What if NASCAR handled all sports discipline?

Thu, Mar 11

Carl Edwards avoided suspension for wrecking Brad Keselowski in spectacular fashion at Sunday's NASCAR Sprint Cup event in Atlanta. Sure, intentionally hurtling into someone would land a civilian in jail, but so would driving a car without doors in some jurisdictions. NASCAR is a different world.

Carl Edwards
Mark J. Rebilas/US Presswire

NASCAR's decision to let Edwards off with three weeks of probation seems to be motivated by its attitude that drivers should be allowed to mix it up a little more, thereby giving fans more excitement. So, have other sports unfairly punished players when they should have commended them for inspiring fans?

Page 2 looks at how NASCAR's approach would have worked in other sports.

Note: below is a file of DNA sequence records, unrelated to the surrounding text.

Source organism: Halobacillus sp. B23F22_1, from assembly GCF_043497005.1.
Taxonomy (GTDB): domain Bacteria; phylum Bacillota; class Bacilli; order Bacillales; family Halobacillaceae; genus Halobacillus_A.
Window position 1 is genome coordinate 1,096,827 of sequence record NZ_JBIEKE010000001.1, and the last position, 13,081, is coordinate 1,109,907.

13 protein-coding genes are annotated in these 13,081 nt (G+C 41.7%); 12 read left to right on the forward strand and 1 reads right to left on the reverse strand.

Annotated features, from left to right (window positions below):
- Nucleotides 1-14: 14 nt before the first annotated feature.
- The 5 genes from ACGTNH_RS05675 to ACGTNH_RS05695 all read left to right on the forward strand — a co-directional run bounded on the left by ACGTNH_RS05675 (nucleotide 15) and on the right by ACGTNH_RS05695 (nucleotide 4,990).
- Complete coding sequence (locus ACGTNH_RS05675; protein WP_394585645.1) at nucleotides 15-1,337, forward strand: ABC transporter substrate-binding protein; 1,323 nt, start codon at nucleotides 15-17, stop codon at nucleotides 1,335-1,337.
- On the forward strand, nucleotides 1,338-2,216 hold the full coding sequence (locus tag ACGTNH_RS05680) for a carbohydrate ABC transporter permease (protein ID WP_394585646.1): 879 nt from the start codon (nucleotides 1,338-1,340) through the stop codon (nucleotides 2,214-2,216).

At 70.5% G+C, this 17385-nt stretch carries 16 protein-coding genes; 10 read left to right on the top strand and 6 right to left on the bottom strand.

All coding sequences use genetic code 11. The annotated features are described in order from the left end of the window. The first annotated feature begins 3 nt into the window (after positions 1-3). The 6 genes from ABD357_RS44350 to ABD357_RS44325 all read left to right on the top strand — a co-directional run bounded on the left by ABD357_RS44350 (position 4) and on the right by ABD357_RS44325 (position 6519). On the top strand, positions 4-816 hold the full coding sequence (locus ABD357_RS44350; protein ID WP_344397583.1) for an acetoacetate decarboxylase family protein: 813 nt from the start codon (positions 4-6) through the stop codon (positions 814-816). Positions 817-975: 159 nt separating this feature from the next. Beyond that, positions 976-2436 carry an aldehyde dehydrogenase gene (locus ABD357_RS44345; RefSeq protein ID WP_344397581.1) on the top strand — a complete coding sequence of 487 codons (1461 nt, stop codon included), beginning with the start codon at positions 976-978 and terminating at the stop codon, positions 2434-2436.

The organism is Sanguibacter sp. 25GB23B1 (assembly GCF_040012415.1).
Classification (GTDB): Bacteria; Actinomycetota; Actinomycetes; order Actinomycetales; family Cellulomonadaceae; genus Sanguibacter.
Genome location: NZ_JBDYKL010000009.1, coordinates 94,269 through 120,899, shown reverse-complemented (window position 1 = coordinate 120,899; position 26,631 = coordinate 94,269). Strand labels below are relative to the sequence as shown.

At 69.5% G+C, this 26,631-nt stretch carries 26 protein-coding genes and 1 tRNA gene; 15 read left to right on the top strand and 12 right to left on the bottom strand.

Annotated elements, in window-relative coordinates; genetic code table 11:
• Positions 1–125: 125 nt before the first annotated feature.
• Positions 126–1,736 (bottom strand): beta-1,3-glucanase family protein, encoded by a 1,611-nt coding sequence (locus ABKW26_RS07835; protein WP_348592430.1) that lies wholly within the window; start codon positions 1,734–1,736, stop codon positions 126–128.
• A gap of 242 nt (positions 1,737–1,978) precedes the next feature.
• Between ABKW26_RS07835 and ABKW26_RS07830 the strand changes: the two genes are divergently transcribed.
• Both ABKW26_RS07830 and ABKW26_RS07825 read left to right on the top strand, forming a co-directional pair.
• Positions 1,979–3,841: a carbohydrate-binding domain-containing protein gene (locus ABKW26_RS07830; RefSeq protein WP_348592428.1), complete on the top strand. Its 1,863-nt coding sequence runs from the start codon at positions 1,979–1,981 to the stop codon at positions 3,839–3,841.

MLB: Robin Ventura, suspended six games for charging Nolan Ryan in 1993
NASCAR: A letter of thanks for providing fans the joy of watching a whippersnapper catch the business end of old-man strength.

NBA: Carmelo Anthony, suspended 15 games for punching Mardy Collins in 2006
NASCAR: Suspended 50 games. The fans paid for a show, not a track meet.

NFL: Steve Smith, suspended two games for sucker-punching a teammate in practice in 2008
NASCAR: Suspended four games. Save the good stuff for the games!

NBA: Ron Artest, suspended 73 games for going into the stands in 2004
NASCAR: 73 games. Edwards crashed another driver, but he didn't drive into the grandstands.

NBA: Ben Wallace, suspended six games for starting the whole mess with Artest
NASCAR: A bonus. Wouldn't have gotten such great TV without him.

MLB: Juan Marichal, suspended six games for beating John Roseboro with a bat in 1965
NASCAR: Nothing. Roseboro should have worn a helmet and HANS device.